“Burundi coffee is the Cinderella of the coffee world,” says Kristy Carlson. “Hidden, misused, misunderstood and neglected.” When Carlson and her husband Ben (our 2016 Coffee People of the Year) first visited Burundi, they immediately recognized it as a diamond in the rough; and after 10 years in South Africa (they’re both originally from the Midwest), they moved to Burundi in 2011 and Long Miles Coffee Project was born. The mission of Long Miles is three-fold: growing and producing the best-possible Burundian coffee; using coffee as a vehicle to help transform Burundian coffee-producing communities for the better; and connecting roasters and coffee drinkers to the story of Burundi and its farms.
We asked Kristy to share a bit more about what her family’s life is like in Burundi, so here, in her own words, she provides a fascinating look, along with a gorgeous slideshow of photos all taken by her.
Kristy Carlson: We used to rise each day to the sound of the Azhan pushing its way through crackling speakers at the nearby mosque. Almost immediately following came the sound of our second born, an early riser since birth, stomping with bare feet across the cool tile floors and towards our bed. “It’s morning time!” has been his greeting since he could talk. Living on the equator means that year round the sun rises at 6am and sets at 6pm. The predictability of this can be a unique comfort in the chaos and heat of third world living.
That was all before, when life was bliss and we didn’t even know it. Since May the horror of violent protests, which were followed by a coup d’état and then by more violence, have gripped Burundi. As harvest in Burundi’s lush green hills came to a close, tracer bullets and RPGs lit up the night sky and the daylight hours were pierced by machine gun fire. Burundi has begun to collapse in upon itself since then, and our family has gotten used to being displaced, exiting and reentering only to exit again.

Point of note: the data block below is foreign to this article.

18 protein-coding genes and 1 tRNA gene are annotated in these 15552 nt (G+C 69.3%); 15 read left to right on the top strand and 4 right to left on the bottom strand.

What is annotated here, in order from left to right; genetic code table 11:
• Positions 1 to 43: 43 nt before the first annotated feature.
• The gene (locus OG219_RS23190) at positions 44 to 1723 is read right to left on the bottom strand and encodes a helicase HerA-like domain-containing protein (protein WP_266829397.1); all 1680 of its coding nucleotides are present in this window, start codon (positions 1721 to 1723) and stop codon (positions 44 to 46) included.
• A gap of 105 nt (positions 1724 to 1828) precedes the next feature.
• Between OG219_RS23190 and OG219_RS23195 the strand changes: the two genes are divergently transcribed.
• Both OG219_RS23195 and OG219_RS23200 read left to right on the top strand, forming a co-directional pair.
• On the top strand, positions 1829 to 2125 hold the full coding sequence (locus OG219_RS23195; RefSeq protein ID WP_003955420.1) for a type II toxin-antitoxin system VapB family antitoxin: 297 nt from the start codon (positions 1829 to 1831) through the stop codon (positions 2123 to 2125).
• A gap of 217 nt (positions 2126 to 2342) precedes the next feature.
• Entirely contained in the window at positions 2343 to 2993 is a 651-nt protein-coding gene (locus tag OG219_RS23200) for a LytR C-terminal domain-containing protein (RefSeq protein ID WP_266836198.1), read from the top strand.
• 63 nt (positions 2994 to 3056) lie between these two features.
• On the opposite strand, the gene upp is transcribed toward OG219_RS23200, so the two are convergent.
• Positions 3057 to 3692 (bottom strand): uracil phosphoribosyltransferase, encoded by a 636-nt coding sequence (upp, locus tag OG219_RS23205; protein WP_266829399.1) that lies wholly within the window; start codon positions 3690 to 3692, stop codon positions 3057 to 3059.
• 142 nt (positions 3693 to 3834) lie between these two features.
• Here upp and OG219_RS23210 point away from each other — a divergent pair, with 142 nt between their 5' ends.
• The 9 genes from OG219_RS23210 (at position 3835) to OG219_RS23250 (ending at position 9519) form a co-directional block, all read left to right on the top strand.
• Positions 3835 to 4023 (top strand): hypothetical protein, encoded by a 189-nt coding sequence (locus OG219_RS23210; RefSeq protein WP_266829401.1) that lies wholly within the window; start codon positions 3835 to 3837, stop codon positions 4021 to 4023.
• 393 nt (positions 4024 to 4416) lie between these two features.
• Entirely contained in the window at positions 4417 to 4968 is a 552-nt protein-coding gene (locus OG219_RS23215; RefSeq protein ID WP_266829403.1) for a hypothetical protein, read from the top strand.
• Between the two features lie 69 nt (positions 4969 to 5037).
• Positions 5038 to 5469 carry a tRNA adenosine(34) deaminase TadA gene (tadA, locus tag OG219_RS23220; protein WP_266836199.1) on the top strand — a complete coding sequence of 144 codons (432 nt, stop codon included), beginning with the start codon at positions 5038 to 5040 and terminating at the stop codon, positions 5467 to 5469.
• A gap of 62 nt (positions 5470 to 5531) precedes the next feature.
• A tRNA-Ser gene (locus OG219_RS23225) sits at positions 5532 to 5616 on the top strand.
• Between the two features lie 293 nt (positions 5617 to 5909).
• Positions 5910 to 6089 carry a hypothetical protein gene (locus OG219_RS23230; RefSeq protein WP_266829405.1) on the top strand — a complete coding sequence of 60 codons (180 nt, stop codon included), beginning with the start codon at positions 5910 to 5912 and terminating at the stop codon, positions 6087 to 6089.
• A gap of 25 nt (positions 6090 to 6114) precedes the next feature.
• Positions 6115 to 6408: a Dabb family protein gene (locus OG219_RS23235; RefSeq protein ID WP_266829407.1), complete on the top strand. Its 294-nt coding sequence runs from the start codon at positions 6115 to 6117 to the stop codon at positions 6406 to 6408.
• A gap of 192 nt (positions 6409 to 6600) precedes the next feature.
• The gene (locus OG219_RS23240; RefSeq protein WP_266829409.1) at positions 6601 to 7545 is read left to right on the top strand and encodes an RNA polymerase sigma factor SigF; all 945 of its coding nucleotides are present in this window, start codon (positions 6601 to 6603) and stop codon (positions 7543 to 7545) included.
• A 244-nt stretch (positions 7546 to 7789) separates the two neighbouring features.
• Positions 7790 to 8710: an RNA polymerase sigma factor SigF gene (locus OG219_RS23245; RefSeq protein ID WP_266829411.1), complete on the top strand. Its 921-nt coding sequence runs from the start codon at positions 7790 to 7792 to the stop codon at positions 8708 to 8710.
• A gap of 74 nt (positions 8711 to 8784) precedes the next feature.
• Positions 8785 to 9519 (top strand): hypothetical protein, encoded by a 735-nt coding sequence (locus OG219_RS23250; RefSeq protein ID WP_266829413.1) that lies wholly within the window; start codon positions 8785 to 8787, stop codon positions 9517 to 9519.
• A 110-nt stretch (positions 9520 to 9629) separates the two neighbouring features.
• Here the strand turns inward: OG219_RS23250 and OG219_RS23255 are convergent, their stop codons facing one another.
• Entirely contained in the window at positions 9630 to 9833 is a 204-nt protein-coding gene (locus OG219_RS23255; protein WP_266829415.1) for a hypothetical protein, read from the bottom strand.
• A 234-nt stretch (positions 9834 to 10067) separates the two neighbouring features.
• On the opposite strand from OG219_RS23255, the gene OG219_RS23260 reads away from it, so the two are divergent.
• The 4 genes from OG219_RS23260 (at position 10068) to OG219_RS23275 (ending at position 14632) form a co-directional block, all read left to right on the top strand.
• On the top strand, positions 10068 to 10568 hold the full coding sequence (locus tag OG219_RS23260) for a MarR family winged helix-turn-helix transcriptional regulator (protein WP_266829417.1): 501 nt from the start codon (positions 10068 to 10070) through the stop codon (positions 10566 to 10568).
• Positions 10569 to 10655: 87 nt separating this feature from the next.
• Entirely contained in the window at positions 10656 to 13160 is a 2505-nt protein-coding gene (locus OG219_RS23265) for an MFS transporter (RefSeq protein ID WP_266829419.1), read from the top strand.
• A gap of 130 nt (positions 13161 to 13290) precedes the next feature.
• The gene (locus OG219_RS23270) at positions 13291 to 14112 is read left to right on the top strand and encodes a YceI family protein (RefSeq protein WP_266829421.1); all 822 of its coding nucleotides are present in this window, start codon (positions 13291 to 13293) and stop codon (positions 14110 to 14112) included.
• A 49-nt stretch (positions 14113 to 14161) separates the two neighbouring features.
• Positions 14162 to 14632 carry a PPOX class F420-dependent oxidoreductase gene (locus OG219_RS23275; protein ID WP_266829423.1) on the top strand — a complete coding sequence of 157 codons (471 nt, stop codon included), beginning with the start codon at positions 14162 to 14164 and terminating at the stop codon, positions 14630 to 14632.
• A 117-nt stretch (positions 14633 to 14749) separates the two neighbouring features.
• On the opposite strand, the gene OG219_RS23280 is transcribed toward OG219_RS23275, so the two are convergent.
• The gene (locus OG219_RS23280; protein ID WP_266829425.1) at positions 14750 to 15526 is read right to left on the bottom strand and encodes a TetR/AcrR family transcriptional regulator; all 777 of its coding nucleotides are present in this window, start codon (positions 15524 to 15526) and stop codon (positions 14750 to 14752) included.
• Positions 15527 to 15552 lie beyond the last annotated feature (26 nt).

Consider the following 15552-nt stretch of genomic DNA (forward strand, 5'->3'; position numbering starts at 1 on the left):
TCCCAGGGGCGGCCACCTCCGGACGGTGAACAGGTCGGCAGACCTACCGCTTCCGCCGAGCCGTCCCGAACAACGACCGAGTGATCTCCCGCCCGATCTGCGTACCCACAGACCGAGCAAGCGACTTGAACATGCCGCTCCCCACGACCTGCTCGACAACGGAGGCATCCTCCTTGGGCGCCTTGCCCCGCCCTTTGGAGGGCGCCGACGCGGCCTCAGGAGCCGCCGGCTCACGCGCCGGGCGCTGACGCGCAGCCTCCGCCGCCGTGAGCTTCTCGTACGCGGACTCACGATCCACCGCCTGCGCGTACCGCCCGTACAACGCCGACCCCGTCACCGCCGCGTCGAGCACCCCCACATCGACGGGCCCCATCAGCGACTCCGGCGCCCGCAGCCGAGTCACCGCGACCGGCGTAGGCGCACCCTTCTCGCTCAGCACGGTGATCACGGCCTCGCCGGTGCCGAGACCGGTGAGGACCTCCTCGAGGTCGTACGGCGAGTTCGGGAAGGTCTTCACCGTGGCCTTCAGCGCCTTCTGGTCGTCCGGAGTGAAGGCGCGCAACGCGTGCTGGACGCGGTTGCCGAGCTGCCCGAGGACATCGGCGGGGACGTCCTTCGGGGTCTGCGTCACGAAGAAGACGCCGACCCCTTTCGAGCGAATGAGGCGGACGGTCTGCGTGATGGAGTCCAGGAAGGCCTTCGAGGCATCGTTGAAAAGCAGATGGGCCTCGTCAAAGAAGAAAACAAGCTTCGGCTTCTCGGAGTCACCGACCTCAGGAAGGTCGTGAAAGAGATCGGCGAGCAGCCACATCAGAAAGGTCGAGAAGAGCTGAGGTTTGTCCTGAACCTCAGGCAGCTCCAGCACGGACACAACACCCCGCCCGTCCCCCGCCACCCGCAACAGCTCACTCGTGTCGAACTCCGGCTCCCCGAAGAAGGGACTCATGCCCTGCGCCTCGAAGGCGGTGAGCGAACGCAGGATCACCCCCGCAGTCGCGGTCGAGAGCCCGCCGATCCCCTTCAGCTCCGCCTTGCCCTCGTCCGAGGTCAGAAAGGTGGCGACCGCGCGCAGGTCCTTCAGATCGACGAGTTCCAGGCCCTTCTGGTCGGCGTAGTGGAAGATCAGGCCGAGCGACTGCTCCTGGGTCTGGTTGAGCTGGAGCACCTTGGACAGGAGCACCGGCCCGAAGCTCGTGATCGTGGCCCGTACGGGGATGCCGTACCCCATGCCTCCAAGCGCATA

Despite a new family mantra which reads something like “Hello. Goodbye. Hello again.” our three kids (two boys under 9 and a newborn baby girl) have shown us that staying adaptable is possible. Our daily lives have been forced to find a new rhythm in recent months but in some ways we are used to that.
As coffee producers, our daily lives are as seasonal as the coffee fruit we help grow.
Once the coffee cherries start rolling in at harvest time, we are with our beans until they leave African soil. Through mulching, pruning, harvesting, washing, fermenting, drying, cupping, milling, and exporting there are many different hats to wear and jobs to get done.
It is our big picture that remains the same. In and out of season it’s important to us that we build relationships with the coffee-growing families on the hills around us. Like most things that are good, this takes time. As we listen to their struggles and hopes we are able to construct platforms for change from what we hear. Our goal has always been to explore pathways of hope for farmers through excellently grown and cared for coffees. We’ve faced mountainous challenges to that goal which is why we’ve appreciated partnering closely with roasters. We have several partner roasters, like Olympia in Washington and Dogwood in Minneapolis, who have challenged our thinking and pushed us towards excellence and innovation.
During the peak of harvest in our second season we were hyper-focused on the quality of the coffee cherries we were receiving from our farmers. Every ounce of our team’s energy was bent towards quality, but our passion was often lost on our coffee farmers who grew up hearing that “a cherry is a cherry no matter the color.” They would bring baskets full of under- and over-ripe cherries to our door, and our hearts would sink. Along the path of war and poverty that our coffee farmers have traveled, something of the importance of good farming practices has been lost. It became evident to us that for our farmers, only seeing would be believing. By planting our own model farms within their communities we could show farmers that variations in yield were dependant upon things like pruning, mulching and fertilizer. Currently, we are in the process of building a model farm on the edge of Kabira National forest.
Fear and shadows of the past continue to grow steadily in Burundi, but the coffee trees stand as they always have.
Through a bloody civil war and now through new waves of violence, coffee trees and those who farm them have been Burundi’s olive branch. Our family is relatively new to the terroir of Burundi, respectively, and as we sink our roots down deeper all we really crave for ourselves and those around us is peace- and every Burundian we know wants the same.